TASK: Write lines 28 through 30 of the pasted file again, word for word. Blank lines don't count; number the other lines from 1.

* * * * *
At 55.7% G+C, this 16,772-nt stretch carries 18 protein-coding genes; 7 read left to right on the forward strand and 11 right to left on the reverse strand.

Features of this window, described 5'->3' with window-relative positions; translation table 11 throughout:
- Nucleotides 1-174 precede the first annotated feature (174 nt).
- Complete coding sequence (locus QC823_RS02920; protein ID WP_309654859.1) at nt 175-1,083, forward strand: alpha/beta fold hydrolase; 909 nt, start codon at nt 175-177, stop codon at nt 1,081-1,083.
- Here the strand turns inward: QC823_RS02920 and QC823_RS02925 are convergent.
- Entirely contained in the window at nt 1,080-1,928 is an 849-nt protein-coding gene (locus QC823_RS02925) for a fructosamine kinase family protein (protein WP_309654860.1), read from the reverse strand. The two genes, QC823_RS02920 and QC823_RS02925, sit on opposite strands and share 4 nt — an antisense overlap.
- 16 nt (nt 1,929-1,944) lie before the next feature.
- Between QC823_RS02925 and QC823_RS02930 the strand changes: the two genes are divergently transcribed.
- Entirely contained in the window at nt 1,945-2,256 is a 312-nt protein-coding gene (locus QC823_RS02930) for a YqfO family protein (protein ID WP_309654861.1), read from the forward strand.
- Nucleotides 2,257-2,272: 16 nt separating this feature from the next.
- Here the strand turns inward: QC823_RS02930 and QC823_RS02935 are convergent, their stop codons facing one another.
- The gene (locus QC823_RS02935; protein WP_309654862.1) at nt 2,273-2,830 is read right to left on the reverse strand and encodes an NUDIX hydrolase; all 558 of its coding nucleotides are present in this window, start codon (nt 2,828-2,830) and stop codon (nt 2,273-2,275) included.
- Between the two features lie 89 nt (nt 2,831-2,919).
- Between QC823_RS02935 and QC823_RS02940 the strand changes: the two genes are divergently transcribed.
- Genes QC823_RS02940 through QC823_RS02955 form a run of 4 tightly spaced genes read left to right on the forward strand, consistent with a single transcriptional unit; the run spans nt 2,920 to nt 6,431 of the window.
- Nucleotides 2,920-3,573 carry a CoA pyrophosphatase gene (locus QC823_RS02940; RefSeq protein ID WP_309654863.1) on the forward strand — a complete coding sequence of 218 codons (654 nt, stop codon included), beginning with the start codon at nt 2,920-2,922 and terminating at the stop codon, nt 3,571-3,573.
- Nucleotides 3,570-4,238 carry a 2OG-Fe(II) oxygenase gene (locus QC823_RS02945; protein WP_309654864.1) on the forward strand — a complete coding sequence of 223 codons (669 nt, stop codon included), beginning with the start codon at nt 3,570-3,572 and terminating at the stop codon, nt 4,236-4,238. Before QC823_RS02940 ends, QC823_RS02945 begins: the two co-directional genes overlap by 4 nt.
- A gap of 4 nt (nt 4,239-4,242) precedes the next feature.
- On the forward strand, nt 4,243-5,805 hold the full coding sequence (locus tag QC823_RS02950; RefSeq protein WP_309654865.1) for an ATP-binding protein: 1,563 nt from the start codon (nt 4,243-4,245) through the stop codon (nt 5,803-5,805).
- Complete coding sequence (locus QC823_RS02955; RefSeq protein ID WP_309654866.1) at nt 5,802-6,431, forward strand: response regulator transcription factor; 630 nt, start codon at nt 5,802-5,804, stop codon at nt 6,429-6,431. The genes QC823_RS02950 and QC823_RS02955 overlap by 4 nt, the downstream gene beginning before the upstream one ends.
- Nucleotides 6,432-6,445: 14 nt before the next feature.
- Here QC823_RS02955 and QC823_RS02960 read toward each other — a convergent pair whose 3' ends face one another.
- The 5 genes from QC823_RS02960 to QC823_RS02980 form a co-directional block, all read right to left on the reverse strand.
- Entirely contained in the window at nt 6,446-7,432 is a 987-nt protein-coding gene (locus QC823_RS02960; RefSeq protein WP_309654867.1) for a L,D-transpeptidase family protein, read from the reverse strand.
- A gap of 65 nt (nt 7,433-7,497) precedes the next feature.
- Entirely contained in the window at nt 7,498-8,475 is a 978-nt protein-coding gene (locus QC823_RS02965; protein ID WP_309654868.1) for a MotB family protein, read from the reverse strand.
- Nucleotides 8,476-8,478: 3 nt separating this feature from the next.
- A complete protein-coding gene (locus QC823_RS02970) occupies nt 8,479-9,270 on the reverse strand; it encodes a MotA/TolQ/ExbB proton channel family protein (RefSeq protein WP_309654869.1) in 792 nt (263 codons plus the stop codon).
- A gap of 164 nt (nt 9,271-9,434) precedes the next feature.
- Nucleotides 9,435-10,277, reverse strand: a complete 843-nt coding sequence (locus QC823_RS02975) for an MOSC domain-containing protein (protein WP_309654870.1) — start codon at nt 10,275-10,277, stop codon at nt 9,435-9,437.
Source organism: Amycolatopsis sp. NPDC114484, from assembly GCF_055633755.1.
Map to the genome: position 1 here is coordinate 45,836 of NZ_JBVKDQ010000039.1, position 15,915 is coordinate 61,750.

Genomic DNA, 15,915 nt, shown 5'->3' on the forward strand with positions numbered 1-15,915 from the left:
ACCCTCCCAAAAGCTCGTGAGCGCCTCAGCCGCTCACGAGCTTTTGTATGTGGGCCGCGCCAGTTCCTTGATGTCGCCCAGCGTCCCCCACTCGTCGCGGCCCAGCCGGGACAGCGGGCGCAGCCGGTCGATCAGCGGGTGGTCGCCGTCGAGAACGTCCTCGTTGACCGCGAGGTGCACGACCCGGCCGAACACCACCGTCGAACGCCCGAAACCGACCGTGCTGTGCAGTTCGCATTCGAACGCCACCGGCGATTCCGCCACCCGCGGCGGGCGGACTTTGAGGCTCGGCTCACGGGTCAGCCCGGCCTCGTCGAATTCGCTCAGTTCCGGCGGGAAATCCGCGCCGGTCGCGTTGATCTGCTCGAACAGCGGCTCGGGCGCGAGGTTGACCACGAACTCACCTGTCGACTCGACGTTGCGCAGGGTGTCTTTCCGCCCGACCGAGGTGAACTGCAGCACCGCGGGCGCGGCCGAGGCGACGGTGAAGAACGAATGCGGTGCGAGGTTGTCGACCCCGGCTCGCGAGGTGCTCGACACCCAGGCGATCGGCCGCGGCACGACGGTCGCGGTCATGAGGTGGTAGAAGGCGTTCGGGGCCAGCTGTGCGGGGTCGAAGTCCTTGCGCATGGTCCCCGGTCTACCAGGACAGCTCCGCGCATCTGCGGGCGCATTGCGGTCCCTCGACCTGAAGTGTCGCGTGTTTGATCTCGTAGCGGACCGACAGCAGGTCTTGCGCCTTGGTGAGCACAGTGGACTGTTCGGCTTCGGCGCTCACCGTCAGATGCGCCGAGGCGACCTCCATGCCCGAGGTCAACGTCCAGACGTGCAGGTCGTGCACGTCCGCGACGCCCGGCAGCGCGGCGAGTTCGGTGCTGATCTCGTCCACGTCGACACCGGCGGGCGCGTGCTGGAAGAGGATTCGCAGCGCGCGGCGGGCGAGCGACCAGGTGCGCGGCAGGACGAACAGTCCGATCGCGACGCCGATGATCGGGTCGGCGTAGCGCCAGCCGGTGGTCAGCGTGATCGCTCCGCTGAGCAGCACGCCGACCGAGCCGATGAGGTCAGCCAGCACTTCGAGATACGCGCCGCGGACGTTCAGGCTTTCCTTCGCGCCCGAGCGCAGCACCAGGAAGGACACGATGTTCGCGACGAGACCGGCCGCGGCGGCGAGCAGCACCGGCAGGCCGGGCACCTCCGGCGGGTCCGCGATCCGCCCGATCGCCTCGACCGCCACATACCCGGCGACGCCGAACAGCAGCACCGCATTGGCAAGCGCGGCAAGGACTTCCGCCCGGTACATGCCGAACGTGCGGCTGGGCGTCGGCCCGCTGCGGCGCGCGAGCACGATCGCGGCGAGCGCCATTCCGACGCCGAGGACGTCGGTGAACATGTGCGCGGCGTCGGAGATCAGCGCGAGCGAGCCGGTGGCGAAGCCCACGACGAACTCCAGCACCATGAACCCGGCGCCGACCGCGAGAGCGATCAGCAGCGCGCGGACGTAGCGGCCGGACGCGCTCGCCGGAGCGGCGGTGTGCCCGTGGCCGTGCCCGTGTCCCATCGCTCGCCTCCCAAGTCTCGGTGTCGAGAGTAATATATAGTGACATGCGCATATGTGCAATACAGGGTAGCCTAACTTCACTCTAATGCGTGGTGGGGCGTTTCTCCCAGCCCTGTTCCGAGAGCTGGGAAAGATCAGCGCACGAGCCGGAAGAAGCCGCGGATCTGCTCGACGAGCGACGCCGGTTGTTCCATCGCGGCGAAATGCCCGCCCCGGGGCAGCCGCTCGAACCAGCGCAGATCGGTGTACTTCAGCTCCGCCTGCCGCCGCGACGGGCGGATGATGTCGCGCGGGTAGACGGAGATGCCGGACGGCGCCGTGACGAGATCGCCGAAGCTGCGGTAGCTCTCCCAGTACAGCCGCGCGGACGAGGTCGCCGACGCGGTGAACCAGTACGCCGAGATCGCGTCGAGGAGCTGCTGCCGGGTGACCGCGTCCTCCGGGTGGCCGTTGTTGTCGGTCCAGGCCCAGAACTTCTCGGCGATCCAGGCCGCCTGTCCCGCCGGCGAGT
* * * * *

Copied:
- A complete protein-coding gene (locus QC823_RS02970) occupies nt 8,479-9,270 on the reverse strand; it encodes a MotA/TolQ/ExbB proton channel family protein (RefSeq protein WP_309654869.1) in 792 nt (263 codons plus the stop codon).
- A gap of 164 nt (nt 9,271-9,434) precedes the next feature.
- Nucleotides 9,435-10,277, reverse strand: a complete 843-nt coding sequence (locus QC823_RS02975) for an MOSC domain-containing protein (protein WP_309654870.1) — start codon at nt 10,275-10,277, stop codon at nt 9,435-9,437.